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View of the former convent of Saint Jerome, in the decade of the 10's. Collection Carlos Villasana.

Before being rescued and turned into the University of the Cloister of Sor Juana, it was an abandoned building. Now it houses the coffin with the remains of the famous poet, including her original wooden rosary, as timeless as her poetry, even after over three centuries. A verse accompanies her grave: "triunfante quiero ver al que me mata y mato a quien me quiere ver triunfante." (Roughly, “triumphant I want to see who kills me and I kill who wants to see me triumphant.”)

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Remains of Sor Juana found in that same room.

“Had Aristotle cooked, he would have written even more”

The life of the also called Tenth Muse is shrouded in myths; some stories say she was sent to the kitchen as a punishment; however, researcher Lourdes Aguilar Salas claims otherwise: “Sor Juana has several passions, among them poetry, music, writing and, of course, cooking.”

To enroll in the convent of Saint Jerome, one of the largest in the city, Sor Juana received the support of Jesuit Antonio Núñez de Miranda, and her godfather, Governor Pedro Velázquez de la Cadena, who paid the dowry required – three hundred Mexican reals – which was a lot of money in those days.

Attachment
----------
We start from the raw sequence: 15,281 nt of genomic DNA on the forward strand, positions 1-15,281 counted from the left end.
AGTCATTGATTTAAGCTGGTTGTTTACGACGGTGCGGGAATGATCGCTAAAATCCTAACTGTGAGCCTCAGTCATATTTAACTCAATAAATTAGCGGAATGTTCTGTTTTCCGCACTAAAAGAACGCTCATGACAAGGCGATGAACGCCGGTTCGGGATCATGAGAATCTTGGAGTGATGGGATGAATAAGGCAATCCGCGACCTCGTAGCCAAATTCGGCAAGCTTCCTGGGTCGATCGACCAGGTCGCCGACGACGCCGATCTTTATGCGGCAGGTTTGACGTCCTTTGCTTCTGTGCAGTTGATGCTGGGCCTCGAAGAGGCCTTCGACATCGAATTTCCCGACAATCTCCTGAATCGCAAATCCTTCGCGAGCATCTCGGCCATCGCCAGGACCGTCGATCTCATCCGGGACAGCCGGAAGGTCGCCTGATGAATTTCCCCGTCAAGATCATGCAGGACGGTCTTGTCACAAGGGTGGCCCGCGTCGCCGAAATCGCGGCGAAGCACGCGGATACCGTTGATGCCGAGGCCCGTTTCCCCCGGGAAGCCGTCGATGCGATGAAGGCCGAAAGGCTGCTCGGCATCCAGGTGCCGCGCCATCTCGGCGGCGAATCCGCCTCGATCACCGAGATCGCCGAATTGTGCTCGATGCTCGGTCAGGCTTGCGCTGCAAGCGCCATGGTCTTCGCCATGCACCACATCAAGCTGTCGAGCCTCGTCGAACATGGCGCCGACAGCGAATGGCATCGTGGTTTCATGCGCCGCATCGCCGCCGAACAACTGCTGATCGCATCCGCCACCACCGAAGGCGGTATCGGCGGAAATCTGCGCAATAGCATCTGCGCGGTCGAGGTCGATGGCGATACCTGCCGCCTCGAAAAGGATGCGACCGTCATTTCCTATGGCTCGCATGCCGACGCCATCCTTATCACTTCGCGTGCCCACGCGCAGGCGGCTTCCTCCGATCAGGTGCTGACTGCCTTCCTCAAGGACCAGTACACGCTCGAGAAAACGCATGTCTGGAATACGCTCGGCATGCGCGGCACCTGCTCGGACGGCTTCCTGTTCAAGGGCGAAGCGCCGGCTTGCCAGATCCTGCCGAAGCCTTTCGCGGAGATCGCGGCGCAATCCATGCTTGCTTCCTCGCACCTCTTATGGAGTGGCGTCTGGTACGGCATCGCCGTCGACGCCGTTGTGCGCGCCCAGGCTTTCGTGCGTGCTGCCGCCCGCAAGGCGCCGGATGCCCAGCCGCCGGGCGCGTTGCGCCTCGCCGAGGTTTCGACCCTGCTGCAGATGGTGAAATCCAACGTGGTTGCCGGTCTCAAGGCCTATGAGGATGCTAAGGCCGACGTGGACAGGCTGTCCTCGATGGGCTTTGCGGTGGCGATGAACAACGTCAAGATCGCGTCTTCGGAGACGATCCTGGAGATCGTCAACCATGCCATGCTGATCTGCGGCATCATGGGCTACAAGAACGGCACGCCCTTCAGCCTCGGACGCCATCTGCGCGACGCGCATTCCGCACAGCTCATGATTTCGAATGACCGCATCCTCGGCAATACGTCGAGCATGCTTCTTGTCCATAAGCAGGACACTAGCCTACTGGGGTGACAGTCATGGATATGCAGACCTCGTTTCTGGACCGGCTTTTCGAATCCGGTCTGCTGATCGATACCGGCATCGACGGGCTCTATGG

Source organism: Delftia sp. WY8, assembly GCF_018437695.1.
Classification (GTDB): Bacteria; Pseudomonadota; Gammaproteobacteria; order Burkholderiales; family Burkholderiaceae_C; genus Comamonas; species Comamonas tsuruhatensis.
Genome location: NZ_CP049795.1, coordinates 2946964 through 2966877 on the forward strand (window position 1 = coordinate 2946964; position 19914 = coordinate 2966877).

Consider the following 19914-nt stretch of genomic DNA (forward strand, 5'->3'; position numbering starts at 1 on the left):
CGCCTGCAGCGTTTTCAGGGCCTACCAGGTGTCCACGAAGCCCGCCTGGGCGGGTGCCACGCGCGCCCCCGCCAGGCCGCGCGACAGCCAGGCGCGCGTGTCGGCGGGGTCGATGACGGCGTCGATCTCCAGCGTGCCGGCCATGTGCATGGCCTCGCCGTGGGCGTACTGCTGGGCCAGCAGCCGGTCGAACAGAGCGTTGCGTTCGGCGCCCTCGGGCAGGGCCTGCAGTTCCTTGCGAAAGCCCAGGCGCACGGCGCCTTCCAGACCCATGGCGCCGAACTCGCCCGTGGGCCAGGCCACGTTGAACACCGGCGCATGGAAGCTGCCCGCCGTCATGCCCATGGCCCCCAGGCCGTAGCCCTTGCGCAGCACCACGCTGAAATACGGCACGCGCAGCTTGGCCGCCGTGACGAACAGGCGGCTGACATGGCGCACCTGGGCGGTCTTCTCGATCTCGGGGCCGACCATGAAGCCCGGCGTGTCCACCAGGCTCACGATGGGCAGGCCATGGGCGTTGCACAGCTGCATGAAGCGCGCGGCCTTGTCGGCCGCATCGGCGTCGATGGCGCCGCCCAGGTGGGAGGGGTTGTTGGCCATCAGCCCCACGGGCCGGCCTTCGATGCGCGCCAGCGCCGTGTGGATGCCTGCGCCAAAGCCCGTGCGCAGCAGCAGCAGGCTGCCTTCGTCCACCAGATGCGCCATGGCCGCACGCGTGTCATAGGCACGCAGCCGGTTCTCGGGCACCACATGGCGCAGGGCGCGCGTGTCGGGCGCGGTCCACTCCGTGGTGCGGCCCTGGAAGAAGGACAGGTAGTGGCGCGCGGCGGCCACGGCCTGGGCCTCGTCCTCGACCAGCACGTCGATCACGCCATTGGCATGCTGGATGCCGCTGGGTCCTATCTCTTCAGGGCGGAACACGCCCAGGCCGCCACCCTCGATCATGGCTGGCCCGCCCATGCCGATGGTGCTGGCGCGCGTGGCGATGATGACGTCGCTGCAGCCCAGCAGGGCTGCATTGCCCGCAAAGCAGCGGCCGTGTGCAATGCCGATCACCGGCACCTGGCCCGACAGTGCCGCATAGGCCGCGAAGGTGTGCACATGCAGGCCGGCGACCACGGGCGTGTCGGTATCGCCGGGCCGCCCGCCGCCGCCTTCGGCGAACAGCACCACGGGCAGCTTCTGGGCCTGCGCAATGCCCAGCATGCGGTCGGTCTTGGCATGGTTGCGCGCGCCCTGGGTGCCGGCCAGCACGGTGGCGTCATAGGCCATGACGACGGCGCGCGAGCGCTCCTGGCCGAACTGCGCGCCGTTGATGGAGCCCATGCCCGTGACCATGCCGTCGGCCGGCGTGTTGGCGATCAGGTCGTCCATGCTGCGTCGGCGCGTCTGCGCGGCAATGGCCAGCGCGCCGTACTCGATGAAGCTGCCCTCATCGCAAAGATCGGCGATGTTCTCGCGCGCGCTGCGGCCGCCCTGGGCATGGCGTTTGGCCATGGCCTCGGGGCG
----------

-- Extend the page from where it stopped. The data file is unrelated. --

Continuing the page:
Life in the convent allowed her certain privileges, her cell were a two-story apartment. Aguilar explains she had a library which housed, at least, four thousand books, a birdcage (which wasn't allowed to the nuns), and even an entrance hall for guests, as well as her astronomy instruments – a hobby she shared with poet Sigüenza y Góngora.

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The convent was founded in 1586. It's one of the oldest buildings in Mexico City, although little remains from the original structure. The image above depicts the 17th-century floor.

Moreover, according to the book of Mónica Lavín, Sor Juana was accompanied by a slave woman named Juana de San José, gifted to her by her mother when Sor Juana became a nun. Aguilar details she had people under her service to do the heavy kitchen work, reason why cooking was part of her passions.

“Well, what could I tell thee, Madam, of the natural secrets I have discovered while cooking?...What can we women know about except kitchen philosophies? Lupercio Leonardo spoke the truth upon saying one can philosophize and season dinner. And I tend to say in this regard: Had Aristotle cooked, he would have written even more,” wrote Sor Juana in "Reply to Sor Filotea".